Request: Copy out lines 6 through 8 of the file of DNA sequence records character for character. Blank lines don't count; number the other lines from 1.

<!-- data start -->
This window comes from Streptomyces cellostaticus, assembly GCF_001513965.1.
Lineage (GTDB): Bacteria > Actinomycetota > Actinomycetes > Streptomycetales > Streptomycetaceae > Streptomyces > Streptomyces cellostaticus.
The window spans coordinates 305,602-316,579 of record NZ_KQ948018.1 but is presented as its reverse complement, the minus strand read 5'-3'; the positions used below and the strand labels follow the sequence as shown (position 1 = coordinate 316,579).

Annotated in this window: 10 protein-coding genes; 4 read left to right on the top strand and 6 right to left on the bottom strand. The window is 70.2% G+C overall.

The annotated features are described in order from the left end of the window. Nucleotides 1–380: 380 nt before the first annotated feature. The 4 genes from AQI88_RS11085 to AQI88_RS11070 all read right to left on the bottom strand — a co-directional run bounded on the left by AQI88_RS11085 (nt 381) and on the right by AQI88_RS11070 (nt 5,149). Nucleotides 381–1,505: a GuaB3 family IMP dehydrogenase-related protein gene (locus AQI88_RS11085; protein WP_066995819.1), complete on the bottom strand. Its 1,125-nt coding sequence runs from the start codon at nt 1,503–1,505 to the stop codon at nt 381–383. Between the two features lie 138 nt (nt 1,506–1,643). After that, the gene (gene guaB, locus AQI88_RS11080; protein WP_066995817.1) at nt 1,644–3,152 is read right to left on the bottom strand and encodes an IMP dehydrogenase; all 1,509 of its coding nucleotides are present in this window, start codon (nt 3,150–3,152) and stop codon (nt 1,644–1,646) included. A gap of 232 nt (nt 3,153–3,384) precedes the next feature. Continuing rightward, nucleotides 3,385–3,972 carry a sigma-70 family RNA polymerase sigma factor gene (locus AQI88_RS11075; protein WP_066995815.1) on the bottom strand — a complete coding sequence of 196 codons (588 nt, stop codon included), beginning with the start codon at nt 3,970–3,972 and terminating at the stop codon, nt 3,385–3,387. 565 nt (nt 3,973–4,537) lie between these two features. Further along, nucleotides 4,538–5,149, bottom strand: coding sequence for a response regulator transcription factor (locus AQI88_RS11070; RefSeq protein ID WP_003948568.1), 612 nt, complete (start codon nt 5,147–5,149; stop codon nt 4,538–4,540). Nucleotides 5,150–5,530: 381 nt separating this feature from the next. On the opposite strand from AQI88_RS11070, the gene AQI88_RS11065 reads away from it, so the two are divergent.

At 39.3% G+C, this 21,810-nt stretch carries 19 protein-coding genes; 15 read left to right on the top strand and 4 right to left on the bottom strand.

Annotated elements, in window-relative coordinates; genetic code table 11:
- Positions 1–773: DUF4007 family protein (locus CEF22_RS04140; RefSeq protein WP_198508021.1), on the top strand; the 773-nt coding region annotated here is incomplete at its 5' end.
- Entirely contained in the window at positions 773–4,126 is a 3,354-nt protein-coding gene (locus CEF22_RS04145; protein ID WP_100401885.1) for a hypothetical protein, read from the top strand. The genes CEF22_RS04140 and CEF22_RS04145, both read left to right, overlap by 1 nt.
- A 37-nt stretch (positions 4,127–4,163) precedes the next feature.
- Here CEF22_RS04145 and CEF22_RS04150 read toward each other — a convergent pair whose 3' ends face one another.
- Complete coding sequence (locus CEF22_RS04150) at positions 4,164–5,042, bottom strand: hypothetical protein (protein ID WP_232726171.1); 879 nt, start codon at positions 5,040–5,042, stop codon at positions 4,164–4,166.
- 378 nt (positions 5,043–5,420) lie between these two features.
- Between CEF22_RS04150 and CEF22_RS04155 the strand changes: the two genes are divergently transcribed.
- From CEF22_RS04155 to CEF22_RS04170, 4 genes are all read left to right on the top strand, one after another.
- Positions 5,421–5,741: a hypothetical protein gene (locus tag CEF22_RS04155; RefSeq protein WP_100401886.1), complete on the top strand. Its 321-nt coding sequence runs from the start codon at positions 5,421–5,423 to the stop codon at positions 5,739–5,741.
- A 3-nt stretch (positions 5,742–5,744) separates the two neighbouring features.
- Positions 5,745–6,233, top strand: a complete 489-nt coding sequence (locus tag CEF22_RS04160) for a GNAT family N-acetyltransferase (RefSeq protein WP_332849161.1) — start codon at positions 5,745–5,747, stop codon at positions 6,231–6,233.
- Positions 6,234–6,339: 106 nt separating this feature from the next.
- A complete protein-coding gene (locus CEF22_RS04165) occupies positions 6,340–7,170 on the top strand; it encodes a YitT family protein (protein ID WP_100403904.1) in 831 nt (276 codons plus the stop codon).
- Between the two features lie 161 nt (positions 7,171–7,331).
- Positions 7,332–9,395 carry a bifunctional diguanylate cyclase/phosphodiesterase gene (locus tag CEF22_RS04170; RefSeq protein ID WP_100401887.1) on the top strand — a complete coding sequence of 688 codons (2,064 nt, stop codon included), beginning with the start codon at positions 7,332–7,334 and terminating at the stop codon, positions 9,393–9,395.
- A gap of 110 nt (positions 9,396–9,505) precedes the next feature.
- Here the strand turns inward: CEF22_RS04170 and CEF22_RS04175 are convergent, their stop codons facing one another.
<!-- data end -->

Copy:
At 39.3% G+C, this 21,810-nt stretch carries 19 protein-coding genes; 15 read left to right on the top strand and 4 right to left on the bottom strand.

Annotated elements, in window-relative coordinates; genetic code table 11:
- Positions 1–773: DUF4007 family protein (locus CEF22_RS04140; RefSeq protein WP_198508021.1), on the top strand; the 773-nt coding region annotated here is incomplete at its 5' end.